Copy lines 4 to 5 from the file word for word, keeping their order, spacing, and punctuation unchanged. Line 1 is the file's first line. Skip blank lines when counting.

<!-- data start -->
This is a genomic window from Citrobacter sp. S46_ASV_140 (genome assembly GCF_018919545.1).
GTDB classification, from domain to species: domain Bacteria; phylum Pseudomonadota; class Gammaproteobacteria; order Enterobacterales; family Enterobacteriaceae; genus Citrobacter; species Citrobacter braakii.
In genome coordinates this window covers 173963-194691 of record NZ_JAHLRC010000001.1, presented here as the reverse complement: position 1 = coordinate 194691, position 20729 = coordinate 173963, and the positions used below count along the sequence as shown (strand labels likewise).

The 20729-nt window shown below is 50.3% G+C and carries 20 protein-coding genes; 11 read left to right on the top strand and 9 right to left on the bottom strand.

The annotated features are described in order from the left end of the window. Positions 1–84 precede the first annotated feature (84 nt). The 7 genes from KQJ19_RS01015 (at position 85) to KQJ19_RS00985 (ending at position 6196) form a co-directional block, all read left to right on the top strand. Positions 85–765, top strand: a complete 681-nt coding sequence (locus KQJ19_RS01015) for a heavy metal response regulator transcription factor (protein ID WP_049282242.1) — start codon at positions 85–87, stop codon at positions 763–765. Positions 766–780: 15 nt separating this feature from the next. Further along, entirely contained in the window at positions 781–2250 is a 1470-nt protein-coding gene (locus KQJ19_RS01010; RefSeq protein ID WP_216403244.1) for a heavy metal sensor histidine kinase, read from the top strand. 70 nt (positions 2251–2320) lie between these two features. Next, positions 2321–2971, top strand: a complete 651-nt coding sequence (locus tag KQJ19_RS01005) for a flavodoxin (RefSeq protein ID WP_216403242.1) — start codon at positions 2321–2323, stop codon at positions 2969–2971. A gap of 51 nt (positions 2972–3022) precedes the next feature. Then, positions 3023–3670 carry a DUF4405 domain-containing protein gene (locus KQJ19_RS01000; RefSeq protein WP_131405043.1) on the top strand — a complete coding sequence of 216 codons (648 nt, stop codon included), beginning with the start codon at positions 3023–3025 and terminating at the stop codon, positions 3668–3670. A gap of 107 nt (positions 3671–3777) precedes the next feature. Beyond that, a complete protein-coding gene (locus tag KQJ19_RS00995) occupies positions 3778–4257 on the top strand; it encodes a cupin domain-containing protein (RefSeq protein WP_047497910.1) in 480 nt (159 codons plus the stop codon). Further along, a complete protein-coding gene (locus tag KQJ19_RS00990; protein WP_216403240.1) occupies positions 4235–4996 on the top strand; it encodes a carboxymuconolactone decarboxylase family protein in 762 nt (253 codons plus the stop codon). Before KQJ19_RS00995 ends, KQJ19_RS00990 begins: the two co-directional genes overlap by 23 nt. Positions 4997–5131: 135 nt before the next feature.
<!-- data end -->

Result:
The 20729-nt window shown below is 50.3% G+C and carries 20 protein-coding genes; 11 read left to right on the top strand and 9 right to left on the bottom strand.

The annotated features are described in order from the left end of the window. Positions 1–84 precede the first annotated feature (84 nt). The 7 genes from KQJ19_RS01015 (at position 85) to KQJ19_RS00985 (ending at position 6196) form a co-directional block, all read left to right on the top strand. Positions 85–765, top strand: a complete 681-nt coding sequence (locus KQJ19_RS01015) for a heavy metal response regulator transcription factor (protein ID WP_049282242.1) — start codon at positions 85–87, stop codon at positions 763–765. Positions 766–780: 15 nt separating this feature from the next. Further along, entirely contained in the window at positions 781–2250 is a 1470-nt protein-coding gene (locus KQJ19_RS01010; RefSeq protein ID WP_216403244.1) for a heavy metal sensor histidine kinase, read from the top strand. 70 nt (positions 2251–2320) lie between these two features. Next, positions 2321–2971, top strand: a complete 651-nt coding sequence (locus tag KQJ19_RS01005) for a flavodoxin (RefSeq protein ID WP_216403242.1) — start codon at positions 2321–2323, stop codon at positions 2969–2971. A gap of 51 nt (positions 2972–3022) precedes the next feature. Then, positions 3023–3670 carry a DUF4405 domain-containing protein gene (locus KQJ19_RS01000; RefSeq protein WP_131405043.1) on the top strand — a complete coding sequence of 216 codons (648 nt, stop codon included), beginning with the start codon at positions 3023–3025 and terminating at the stop codon, positions 3668–3670. A gap of 107 nt (positions 3671–3777) precedes the next feature. Beyond that, a complete protein-coding gene (locus tag KQJ19_RS00995) occupies positions 3778–4257 on the top strand; it encodes a cupin domain-containing protein (RefSeq protein WP_047497910.1) in 480 nt (159 codons plus the stop codon). Further along, a complete protein-coding gene (locus tag KQJ19_RS00990; protein WP_216403240.1) occupies positions 4235–4996 on the top strand; it encodes a carboxymuconolactone decarboxylase family protein in 762 nt (253 codons plus the stop codon). Before KQJ19_RS00995 ends, KQJ19_RS00990 begins: the two co-directional genes overlap by 23 nt. Positions 4997–5131: 135 nt before the next feature.